Sleeping in the Desert 

Sometimes, you find yourself in the middle of nowhere and sometimes, in the middle of nowhere, you find yourself.

Four hours of driving and we passed only two very small towns on the way from Windhoek, the capital of Namibia, to the Namib Desert. 

We stopped in Solitaire – an interesting place known for its cars drowning in the sand.
I was seventeen when I went to Egypt and saw the desert for the first time: a million stars in the sky and I thought the sand came from another planet. Some nights I still wish I could go back to this moment just to feel it twice.

We don’t have the luxury of going back in time but this was a new and beautiful opportunity to experience something close to it and yet – so different.

Namib was incredible. I felt the same way again – smaller than nothing, standing in front of the old sand dunes.

I never really understood what was so special about the sunsets until I came to Africa – the sky here is just different and the horizon stands much lower.
We slept in a tented lodge and this is definitely one of my most memorable travel experiences ever.

A view through the window of the tent:


It was extremely cold at night and very windy – although it wasn’t supposed to be like that. 

The good thing is that the tent and the nets keep the incests away, so if you don’t want to share a bed with a scorpion, this is a great option (much better than a room but definitely not as comfortable in terms of temperature).


There are a few people living and working in the lodge and they were all very nice. The chef was taking his job seriously – the food was really delicious, the main specialty was Oryx – a type of antelope, huge and with big horns.

We also met Meowie – the local cat hero who fights scorpions and cobras. He was the cutest kitten ever and he had survived several poisonous attacks. He managed to sneak in one night and purr on the bed – I love cats, so that was a great surprise for me.


I believe Namibia could be a very interesting and beautiful honeymoon destination too, especially during the summer season (most of the year).
Don’t miss the sign Tropic of Capricorn on the way to Swakopmund – after all, there are only two tropics in the world 🙂

Namib Desert

I was thinking of the fox in the “Little Prince” as I was leaving the Namib Desert and there he was, right in front of me.He winked at me.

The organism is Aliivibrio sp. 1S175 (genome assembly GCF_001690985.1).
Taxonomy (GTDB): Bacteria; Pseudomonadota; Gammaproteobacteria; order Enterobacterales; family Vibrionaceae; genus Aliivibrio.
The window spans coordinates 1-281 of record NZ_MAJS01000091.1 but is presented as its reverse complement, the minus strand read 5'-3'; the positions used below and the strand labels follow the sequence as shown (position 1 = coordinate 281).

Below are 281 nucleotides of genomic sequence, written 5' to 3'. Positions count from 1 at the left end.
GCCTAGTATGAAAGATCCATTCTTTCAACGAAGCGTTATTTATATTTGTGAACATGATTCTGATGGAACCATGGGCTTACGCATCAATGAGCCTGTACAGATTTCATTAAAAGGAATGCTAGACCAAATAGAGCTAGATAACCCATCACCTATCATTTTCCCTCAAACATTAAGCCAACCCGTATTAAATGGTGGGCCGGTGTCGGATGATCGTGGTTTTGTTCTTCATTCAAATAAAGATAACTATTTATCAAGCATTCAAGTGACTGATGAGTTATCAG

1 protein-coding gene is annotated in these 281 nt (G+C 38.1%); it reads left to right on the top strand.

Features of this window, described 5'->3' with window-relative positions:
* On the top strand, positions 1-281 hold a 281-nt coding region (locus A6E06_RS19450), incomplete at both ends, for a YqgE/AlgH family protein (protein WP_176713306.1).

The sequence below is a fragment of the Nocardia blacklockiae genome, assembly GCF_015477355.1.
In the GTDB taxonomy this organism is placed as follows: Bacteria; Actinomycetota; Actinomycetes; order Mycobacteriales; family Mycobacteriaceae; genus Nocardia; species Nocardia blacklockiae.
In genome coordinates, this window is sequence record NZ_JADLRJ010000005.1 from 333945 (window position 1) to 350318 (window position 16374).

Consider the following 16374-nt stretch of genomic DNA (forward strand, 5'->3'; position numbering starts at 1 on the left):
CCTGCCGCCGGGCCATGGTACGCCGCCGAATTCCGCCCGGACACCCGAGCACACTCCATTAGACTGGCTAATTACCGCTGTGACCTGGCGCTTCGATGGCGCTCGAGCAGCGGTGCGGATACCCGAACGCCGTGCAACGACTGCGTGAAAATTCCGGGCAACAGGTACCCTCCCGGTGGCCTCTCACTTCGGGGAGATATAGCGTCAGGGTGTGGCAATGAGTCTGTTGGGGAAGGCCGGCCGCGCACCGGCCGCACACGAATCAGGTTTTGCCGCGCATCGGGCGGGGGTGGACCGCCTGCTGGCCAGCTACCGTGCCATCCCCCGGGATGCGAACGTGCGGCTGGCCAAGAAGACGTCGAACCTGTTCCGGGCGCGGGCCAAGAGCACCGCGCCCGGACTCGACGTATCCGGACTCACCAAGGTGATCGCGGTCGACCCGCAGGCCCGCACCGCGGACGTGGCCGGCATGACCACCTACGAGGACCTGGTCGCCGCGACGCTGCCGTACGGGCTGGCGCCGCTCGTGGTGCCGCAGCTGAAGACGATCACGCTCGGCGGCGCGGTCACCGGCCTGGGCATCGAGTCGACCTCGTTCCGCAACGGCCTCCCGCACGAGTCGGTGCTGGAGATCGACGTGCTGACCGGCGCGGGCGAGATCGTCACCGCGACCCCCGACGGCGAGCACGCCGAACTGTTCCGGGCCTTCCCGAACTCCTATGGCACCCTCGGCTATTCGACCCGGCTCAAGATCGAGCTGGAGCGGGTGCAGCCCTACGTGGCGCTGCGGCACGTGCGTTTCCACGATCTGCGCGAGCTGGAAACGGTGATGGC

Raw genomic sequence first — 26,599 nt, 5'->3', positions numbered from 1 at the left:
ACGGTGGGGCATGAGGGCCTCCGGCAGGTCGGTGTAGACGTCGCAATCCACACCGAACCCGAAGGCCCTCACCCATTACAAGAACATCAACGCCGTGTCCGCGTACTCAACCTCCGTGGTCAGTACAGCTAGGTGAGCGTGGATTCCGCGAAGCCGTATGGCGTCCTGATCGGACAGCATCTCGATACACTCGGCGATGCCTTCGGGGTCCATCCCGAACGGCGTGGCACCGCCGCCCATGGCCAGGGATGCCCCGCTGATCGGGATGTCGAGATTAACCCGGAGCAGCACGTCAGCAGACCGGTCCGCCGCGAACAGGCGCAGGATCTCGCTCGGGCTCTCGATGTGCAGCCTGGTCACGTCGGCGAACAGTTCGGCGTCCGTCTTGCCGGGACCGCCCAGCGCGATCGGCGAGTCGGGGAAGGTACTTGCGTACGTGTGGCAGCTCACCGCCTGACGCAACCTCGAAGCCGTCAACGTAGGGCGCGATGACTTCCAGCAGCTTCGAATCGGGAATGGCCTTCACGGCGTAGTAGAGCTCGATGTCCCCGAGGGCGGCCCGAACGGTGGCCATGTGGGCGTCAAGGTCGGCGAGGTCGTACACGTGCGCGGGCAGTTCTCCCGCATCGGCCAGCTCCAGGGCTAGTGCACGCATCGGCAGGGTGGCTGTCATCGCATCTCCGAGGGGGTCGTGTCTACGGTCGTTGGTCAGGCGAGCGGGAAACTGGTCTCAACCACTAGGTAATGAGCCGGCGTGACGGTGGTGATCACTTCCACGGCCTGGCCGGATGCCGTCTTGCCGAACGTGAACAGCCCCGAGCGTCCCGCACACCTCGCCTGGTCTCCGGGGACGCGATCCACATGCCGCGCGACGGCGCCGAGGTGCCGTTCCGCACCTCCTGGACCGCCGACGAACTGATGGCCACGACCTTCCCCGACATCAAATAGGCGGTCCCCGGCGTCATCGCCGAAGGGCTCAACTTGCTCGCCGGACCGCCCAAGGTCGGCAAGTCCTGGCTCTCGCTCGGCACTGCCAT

I saw many mirages that day but this wasn’t one of them. It was so surreal that I had to make sure I took enough photos.

You probably remember this part:

“So the little prince tamed the fox. And when the hour of his departure drew near –

“Ah,” said the fox, “I shall cry.”

“It is your own fault,” said the little prince. “I never wished you any sort of harm; but you wanted me to tame you . . .”

“Yes, that is so,” said the fox.

“But now you are going to cry!” said the little prince.

“Yes, that is so,” said the fox.

“Then it has done you no good at all!”

“It has done me good,” said the fox, “because of the color of the wheat fields.”


It made so much sense in the desert – and it happened just as I was leaving Namib. In my previous post I mentioned that Namibia was a magical place.

One doesn’t go to the desert just like that. Most people prefer to go to Paris or Venice or a fly to a tropical island with white sand and turquoise water.

The desert is a special place where you are all by yourself and your inner demons; there you can set them free.

Have you ever felt the same way during some of your travels?

MY DOG SAVED ME FROM A MAN WHO TRIED TO ATTACK ME TODAY 

It happened today, on a beautiful and warm Sunday morning.

I have two big dogs, a Japanese Akita Inu called Yuki and a Golden Retriever puppy (7months old) called Neo.


So because they are big and strong dogs and I only weigh 50kg, I usually like to walk them separately.

I went to the park with Neo and he played with two small dogs. As most Golden Retrievers, he is an extremely nice and friendly dog.

We were walking back home when I heard steps. 

Someone was walking behind me. I didn’t suspect anything as I knew that my neighborhood is one of the safest in the whole city and it was 11 o’clock in the morning. 

Neo felt that something wasn’t right, so he started barking and growling at the guy that was walking behind me. He said “hi” and they continued speaking in another language. I quickly said “hi” and tried to ignore him, I was just one street away from my house.

He wanted to steal my bag, so he told me to give it to him. I refused and he tried to attack me but my puppy stood in front of him and barked and growled. I shouted at him to go away and a neighbor heard me and Neo, so he came out. The idiot walked away as if nothing happened.

I’m sure he would have managed to attack me if my dog hadn’t protected me.

People think that Golden Retrievers are too nice to attack and but they would definitely protect their family. Of course he wouldn’t have attempted an attack if my Akita was also with us but Neo has a brave heart too.

Thank you Neo, my hero puppy ❤️❤️❤️

MY NEW LIFE IN SOUTH AFRICA 

It’s been almost a year and a half since I moved to the other side of the world.